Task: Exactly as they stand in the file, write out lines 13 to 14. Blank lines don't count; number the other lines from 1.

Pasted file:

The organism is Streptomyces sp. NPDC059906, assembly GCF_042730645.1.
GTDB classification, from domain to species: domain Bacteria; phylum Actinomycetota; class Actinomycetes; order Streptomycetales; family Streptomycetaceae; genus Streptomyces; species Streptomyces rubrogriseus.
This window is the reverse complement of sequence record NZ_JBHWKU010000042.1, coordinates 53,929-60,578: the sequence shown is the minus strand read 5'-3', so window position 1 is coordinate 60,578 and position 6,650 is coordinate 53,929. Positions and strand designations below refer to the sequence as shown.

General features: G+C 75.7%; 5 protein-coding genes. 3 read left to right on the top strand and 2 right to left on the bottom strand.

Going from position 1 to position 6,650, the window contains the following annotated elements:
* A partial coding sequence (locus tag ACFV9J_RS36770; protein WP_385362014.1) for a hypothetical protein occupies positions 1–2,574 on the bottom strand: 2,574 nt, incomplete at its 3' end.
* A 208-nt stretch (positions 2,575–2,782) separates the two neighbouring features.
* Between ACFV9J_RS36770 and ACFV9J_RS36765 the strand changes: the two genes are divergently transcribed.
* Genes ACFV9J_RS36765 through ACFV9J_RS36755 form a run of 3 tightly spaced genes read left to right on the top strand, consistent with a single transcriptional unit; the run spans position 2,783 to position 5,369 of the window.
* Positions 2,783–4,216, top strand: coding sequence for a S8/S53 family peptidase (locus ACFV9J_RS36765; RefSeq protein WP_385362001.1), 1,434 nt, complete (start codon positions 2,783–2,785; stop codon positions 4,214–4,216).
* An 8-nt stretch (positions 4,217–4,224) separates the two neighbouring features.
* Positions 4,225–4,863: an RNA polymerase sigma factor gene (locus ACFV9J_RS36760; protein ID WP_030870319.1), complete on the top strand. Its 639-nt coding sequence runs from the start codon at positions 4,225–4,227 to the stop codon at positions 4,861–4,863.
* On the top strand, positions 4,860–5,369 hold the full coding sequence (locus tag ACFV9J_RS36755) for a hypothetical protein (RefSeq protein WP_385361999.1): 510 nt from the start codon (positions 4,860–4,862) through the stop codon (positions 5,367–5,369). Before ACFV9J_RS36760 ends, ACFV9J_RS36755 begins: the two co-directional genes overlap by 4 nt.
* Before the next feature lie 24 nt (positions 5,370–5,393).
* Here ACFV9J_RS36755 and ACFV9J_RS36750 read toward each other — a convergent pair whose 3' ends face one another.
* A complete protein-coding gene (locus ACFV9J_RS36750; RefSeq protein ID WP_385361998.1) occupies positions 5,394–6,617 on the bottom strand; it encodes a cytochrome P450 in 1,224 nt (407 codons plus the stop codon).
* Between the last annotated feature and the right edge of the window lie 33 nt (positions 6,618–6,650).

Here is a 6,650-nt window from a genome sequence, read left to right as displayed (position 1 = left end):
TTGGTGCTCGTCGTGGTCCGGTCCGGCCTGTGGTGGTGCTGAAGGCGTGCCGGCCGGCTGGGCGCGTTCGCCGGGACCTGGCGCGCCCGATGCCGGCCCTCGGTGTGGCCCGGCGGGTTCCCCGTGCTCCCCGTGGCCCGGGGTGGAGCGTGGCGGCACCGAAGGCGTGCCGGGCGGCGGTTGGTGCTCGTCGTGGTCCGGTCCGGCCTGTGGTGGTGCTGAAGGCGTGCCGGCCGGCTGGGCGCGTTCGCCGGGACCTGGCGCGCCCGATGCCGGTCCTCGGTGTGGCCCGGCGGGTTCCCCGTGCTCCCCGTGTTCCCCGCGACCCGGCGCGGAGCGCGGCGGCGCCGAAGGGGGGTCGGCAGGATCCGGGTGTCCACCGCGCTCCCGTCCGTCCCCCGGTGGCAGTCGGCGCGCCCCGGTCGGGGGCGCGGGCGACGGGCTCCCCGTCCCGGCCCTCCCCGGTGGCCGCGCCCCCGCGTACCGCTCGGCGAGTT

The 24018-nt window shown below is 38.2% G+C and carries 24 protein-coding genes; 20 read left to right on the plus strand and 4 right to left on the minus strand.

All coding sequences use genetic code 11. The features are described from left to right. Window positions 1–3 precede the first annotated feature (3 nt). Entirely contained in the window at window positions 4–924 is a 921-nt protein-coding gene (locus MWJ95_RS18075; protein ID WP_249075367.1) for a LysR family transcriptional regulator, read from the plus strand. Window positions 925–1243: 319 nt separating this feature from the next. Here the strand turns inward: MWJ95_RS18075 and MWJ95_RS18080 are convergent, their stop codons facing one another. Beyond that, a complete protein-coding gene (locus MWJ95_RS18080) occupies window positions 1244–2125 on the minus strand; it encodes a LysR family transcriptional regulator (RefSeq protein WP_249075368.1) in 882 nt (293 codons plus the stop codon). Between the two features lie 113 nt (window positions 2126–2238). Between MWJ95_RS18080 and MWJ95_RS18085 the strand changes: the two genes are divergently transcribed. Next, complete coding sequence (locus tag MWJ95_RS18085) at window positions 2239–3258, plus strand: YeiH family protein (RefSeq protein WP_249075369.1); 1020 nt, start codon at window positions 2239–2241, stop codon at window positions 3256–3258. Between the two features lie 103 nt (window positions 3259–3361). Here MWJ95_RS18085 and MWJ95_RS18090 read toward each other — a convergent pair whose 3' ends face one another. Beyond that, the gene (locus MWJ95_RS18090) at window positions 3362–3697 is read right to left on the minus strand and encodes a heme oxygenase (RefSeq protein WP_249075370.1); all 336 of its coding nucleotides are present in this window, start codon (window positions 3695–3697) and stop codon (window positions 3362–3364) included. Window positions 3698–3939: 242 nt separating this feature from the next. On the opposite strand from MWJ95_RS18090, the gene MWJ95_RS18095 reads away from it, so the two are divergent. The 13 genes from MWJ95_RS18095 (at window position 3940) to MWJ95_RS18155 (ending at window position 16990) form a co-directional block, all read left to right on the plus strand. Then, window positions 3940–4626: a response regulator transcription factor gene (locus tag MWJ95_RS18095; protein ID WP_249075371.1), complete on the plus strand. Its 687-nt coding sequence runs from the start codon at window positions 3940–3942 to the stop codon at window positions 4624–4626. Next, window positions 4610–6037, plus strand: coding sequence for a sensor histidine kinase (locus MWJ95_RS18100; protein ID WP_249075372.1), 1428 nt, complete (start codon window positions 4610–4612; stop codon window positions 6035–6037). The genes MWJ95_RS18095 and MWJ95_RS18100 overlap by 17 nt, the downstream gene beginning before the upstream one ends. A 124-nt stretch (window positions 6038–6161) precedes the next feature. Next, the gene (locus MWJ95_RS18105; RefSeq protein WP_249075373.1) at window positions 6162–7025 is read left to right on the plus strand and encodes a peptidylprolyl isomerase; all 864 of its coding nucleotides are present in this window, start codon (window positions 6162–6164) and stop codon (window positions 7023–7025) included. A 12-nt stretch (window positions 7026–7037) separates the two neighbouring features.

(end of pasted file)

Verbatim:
* On the top strand, positions 4,860–5,369 hold the full coding sequence (locus tag ACFV9J_RS36755) for a hypothetical protein (RefSeq protein WP_385361999.1): 510 nt from the start codon (positions 4,860–4,862) through the stop codon (positions 5,367–5,369). Before ACFV9J_RS36760 ends, ACFV9J_RS36755 begins: the two co-directional genes overlap by 4 nt.
* Before the next feature lie 24 nt (positions 5,370–5,393).